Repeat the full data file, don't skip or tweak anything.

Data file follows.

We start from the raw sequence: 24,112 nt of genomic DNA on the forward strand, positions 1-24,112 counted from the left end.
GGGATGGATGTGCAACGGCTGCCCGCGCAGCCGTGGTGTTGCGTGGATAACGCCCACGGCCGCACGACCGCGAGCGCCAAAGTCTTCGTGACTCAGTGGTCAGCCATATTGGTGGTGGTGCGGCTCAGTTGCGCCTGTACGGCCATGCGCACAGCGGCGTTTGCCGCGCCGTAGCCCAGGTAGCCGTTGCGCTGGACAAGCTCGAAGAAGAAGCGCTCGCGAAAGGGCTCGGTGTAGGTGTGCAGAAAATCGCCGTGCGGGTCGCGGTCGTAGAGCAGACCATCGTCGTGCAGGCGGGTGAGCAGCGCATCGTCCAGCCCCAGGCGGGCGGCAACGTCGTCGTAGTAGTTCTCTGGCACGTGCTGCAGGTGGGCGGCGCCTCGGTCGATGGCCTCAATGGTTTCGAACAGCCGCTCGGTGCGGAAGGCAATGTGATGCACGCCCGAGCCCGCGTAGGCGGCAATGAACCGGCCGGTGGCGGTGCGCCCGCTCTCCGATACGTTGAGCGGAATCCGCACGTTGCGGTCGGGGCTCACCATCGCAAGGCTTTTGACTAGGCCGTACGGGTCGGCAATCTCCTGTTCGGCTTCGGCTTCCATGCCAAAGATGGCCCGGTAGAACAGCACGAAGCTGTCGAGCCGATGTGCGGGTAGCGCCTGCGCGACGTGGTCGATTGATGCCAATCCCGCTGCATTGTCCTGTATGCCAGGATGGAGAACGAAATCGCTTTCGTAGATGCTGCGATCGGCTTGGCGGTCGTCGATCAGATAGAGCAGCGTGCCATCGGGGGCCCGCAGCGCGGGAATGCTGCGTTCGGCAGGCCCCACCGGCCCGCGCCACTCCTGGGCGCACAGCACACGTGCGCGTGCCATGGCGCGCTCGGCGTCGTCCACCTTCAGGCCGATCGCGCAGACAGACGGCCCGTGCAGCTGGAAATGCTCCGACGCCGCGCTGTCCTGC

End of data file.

We start from the raw sequence: 24,112 nt of genomic DNA on the forward strand, positions 1-24,112 counted from the left end.
GGGATGGATGTGCAACGGCTGCCCGCGCAGCCGTGGTGTTGCGTGGATAACGCCCACGGCCGCACGACCGCGAGCGCCAAAGTCTTCGTGACTCAGTGGTCAGCCATATTGGTGGTGGTGCGGCTCAGTTGCGCCTGTACGGCCATGCGCACAGCGGCGTTTGCCGCGCCGTAGCCCAGGTAGCCGTTGCGCTGGACAAGCTCGAAGAAGAAGCGCTCGCGAAAGGGCTCGGTGTAGGTGTGCAGAAAATCGCCGTGCGGGTCGCGGTCGTAGAGCAGACCATCGTCGTGCAGGCGGGTGAGCAGCGCATCGTCCAGCCCCAGGCGGGCGGCAACGTCGTCGTAGTAGTTCTCTGGCACGTGCTGCAGGTGGGCGGCGCCTCGGTCGATGGCCTCAATGGTTTCGAACAGCCGCTCGGTGCGGAAGGCAATGTGATGCACGCCCGAGCCCGCGTAGGCGGCAATGAACCGGCCGGTGGCGGTGCGCCCGCTCTCCGATACGTTGAGCGGAATCCGCACGTTGCGGTCGGGGCTCACCATCGCAAGGCTTTTGACTAGGCCGTACGGGTCGGCAATCTCCTGTTCGGCTTCGGCTTCCATGCCAAAGATGGCCCGGTAGAACAGCACGAAGCTGTCGAGCCGATGTGCGGGTAGCGCCTGCGCGACGTGGTCGATTGATGCCAATCCCGCTGCATTGTCCTGTATGCCAGGATGGAGAACGAAATCGCTTTCGTAGATGCTGCGATCGGCTTGGCGGTCGTCGATCAGATAGAGCAGCGTGCCATCGGGGGCCCGCAGCGCGGGAATGCTGCGTTCGGCAGGCCCCACCGGCCCGCGCCACTCCTGGGCGCACAGCACACGTGCGCGTGCCATGGCGCGCTCGGCGTCGTCCACCTTCAGGCCGATCGCGCAGACAGACGGCCCGTGCAGCTGGAAATGCTCCGACGCCGCGCTGTCCTGC